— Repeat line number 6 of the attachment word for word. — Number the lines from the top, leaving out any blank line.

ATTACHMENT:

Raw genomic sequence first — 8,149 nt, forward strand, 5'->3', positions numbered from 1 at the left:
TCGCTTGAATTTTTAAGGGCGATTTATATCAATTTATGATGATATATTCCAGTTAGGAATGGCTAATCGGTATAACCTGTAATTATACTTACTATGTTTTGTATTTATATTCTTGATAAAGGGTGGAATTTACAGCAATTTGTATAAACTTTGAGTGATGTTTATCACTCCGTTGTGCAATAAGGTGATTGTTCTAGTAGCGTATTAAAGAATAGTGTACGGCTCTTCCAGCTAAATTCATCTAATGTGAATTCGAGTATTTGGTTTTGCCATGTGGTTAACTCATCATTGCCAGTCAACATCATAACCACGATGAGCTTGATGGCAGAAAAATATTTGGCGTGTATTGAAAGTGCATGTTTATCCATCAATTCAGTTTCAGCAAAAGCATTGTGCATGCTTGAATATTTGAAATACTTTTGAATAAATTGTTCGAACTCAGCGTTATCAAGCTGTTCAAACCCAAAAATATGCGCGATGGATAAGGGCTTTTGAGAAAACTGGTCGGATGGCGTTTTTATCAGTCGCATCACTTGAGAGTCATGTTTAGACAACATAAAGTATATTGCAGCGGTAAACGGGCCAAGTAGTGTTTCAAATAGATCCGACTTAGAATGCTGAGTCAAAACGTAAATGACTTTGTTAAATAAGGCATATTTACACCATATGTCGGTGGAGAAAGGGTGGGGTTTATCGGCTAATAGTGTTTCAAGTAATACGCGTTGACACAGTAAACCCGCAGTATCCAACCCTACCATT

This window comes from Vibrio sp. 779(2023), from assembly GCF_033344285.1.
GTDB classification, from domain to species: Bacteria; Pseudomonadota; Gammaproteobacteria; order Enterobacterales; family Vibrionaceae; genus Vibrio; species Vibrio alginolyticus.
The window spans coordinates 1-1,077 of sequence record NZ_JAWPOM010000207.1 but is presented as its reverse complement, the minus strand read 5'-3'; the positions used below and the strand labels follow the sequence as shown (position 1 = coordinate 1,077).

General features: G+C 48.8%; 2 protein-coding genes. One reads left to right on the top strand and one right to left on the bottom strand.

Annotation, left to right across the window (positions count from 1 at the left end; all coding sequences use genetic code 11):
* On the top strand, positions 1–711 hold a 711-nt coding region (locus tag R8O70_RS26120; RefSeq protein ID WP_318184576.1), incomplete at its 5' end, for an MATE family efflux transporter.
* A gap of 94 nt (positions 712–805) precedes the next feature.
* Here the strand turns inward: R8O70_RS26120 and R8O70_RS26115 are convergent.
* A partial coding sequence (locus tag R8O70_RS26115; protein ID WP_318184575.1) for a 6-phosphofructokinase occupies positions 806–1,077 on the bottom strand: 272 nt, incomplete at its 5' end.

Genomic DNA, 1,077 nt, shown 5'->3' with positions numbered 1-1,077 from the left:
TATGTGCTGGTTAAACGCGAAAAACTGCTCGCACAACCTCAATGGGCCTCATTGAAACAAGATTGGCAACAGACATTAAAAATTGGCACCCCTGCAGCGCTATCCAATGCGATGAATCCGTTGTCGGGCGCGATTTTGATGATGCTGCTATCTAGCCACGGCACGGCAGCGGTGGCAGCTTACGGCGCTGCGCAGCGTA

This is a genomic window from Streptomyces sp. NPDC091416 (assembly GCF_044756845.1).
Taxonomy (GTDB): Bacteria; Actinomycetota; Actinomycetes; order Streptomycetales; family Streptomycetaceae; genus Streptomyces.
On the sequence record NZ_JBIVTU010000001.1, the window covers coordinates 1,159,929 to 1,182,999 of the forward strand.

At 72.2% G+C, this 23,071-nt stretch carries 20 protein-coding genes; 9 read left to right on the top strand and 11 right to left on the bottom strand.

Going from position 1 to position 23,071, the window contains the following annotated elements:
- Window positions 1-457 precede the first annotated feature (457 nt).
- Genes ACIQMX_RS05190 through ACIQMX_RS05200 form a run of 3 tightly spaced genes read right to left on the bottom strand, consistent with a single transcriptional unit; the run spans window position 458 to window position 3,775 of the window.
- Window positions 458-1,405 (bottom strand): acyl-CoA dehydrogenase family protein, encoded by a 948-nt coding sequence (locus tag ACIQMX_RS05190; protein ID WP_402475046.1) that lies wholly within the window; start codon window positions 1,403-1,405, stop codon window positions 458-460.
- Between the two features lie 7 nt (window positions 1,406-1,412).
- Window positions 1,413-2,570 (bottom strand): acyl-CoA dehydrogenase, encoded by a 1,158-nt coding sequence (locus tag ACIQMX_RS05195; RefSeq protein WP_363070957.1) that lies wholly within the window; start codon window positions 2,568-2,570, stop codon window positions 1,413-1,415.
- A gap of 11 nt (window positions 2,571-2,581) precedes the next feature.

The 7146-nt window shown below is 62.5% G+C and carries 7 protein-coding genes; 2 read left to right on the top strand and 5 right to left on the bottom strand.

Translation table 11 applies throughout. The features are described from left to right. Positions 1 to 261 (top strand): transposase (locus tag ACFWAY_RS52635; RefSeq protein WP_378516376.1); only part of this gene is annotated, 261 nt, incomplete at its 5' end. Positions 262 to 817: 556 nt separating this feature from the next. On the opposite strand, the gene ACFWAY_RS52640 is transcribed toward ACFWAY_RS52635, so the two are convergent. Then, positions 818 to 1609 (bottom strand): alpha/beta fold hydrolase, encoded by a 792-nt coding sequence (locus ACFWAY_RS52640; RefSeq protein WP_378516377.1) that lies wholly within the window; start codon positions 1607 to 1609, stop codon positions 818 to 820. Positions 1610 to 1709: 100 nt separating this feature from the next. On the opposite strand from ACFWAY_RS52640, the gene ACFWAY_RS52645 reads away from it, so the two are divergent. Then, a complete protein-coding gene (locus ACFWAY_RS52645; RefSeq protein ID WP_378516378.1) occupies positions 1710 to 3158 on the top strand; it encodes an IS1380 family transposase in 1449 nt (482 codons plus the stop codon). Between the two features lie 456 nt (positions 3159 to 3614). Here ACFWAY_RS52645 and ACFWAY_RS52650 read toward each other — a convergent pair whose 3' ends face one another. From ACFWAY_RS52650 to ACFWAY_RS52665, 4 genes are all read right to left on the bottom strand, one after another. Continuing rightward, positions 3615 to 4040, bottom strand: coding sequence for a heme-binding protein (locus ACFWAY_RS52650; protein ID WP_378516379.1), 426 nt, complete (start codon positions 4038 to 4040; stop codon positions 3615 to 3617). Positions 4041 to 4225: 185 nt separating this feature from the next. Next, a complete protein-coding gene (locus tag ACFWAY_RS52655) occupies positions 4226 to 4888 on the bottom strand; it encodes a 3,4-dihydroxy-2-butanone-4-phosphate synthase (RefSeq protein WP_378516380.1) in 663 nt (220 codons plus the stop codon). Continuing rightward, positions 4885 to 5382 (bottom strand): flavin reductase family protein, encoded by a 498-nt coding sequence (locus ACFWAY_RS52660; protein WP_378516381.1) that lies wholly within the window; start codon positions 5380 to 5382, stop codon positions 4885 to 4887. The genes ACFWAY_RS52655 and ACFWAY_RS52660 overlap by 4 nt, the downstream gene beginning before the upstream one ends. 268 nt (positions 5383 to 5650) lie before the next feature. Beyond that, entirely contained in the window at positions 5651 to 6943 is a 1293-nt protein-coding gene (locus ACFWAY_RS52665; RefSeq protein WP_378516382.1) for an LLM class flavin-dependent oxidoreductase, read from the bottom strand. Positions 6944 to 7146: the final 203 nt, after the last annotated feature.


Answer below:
General features: G+C 48.8%; 2 protein-coding genes. One reads left to right on the top strand and one right to left on the bottom strand.